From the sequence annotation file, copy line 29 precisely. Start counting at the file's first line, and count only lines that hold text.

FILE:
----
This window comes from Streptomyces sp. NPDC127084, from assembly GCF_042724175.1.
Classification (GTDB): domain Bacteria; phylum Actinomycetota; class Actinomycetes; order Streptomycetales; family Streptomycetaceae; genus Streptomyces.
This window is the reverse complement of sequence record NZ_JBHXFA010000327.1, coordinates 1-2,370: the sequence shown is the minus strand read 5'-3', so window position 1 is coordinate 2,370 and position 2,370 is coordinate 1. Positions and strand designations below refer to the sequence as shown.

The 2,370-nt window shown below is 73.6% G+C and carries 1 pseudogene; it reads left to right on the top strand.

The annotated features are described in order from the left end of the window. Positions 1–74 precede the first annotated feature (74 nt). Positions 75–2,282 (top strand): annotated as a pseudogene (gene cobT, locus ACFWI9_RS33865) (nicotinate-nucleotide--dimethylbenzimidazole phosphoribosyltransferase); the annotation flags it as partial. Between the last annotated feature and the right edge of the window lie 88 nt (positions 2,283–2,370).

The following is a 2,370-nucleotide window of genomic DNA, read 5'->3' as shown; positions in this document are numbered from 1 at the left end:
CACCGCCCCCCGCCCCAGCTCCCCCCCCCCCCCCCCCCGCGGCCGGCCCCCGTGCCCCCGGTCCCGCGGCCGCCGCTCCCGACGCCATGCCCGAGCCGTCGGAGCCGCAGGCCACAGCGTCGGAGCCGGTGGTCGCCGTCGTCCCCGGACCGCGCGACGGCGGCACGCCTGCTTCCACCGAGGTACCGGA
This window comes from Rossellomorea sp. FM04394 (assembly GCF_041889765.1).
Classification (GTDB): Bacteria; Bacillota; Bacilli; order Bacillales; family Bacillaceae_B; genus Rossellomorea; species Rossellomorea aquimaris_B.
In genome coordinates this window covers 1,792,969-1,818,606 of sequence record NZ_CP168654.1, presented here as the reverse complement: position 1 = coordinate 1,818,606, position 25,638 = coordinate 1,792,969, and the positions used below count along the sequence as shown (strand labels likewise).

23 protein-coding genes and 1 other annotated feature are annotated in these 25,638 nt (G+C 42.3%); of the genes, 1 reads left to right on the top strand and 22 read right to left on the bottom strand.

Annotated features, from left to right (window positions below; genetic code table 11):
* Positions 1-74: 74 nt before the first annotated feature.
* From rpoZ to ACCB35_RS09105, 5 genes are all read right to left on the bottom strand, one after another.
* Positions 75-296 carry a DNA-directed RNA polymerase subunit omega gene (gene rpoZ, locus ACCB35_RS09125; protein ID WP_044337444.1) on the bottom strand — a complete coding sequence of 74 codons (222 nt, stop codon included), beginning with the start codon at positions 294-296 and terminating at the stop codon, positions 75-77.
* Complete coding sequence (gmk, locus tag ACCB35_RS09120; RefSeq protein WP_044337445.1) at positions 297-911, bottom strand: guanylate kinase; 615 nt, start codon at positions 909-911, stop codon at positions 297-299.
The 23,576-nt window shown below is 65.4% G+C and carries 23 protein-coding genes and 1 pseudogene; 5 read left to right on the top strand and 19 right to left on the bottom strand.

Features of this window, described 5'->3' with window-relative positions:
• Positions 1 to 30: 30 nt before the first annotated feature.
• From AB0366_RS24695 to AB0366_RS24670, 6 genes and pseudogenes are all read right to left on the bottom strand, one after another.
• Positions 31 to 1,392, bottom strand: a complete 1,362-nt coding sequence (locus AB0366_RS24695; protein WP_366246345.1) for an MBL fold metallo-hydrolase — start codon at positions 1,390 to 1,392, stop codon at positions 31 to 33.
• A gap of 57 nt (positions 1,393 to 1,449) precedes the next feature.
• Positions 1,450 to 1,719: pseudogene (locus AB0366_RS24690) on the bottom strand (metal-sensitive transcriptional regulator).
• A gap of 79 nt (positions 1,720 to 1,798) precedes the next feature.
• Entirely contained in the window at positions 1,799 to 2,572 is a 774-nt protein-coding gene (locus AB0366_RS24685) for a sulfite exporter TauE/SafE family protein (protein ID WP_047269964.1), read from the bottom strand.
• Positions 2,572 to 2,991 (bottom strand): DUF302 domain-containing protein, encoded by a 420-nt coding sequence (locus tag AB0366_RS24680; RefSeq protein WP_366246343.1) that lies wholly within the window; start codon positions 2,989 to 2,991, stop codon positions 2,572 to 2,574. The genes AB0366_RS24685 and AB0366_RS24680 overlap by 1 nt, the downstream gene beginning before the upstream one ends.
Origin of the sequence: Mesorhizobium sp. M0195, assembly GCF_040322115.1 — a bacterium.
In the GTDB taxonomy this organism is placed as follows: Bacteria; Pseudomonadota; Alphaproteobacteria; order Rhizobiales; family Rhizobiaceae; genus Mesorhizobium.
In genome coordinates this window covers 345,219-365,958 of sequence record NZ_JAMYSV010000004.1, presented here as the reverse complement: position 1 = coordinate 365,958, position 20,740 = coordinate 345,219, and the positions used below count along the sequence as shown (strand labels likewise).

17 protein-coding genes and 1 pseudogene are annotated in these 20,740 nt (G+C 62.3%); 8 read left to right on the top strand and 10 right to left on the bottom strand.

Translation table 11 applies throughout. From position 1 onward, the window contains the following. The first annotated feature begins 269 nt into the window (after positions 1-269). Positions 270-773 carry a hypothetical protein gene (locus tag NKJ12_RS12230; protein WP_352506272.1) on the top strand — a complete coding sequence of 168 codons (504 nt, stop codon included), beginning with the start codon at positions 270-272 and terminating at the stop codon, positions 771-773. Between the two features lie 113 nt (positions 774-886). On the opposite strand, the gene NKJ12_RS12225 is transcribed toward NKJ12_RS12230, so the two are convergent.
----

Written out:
In genome coordinates this window covers 345,219-365,958 of sequence record NZ_JAMYSV010000004.1, presented here as the reverse complement: position 1 = coordinate 365,958, position 20,740 = coordinate 345,219, and the positions used below count along the sequence as shown (strand labels likewise).